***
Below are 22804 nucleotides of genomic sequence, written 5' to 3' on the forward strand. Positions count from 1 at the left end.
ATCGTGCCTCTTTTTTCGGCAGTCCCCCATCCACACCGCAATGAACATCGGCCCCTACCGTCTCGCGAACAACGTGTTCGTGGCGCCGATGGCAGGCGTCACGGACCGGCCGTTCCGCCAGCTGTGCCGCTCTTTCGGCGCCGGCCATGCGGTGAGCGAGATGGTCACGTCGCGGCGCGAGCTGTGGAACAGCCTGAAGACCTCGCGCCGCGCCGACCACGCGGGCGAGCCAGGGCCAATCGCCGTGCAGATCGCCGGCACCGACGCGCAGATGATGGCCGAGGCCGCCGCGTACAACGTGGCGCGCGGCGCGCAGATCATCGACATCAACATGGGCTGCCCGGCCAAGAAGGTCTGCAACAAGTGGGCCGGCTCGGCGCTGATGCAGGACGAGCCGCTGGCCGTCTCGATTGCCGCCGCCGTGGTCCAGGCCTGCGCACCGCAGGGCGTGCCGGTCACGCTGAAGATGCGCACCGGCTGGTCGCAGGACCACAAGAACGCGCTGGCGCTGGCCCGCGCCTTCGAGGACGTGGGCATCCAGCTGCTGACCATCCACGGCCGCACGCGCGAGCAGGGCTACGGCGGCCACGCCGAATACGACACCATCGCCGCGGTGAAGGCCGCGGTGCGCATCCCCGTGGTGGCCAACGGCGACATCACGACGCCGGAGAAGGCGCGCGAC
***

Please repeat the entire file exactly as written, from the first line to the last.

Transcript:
Below are 22804 nucleotides of genomic sequence, written 5' to 3' on the forward strand. Positions count from 1 at the left end.
ATCGTGCCTCTTTTTTCGGCAGTCCCCCATCCACACCGCAATGAACATCGGCCCCTACCGTCTCGCGAACAACGTGTTCGTGGCGCCGATGGCAGGCGTCACGGACCGGCCGTTCCGCCAGCTGTGCCGCTCTTTCGGCGCCGGCCATGCGGTGAGCGAGATGGTCACGTCGCGGCGCGAGCTGTGGAACAGCCTGAAGACCTCGCGCCGCGCCGACCACGCGGGCGAGCCAGGGCCAATCGCCGTGCAGATCGCCGGCACCGACGCGCAGATGATGGCCGAGGCCGCCGCGTACAACGTGGCGCGCGGCGCGCAGATCATCGACATCAACATGGGCTGCCCGGCCAAGAAGGTCTGCAACAAGTGGGCCGGCTCGGCGCTGATGCAGGACGAGCCGCTGGCCGTCTCGATTGCCGCCGCCGTGGTCCAGGCCTGCGCACCGCAGGGCGTGCCGGTCACGCTGAAGATGCGCACCGGCTGGTCGCAGGACCACAAGAACGCGCTGGCGCTGGCCCGCGCCTTCGAGGACGTGGGCATCCAGCTGCTGACCATCCACGGCCGCACGCGCGAGCAGGGCTACGGCGGCCACGCCGAATACGACACCATCGCCGCGGTGAAGGCCGCGGTGCGCATCCCCGTGGTGGCCAACGGCGACATCACGACGCCGGAGAAGGCGCGCGAC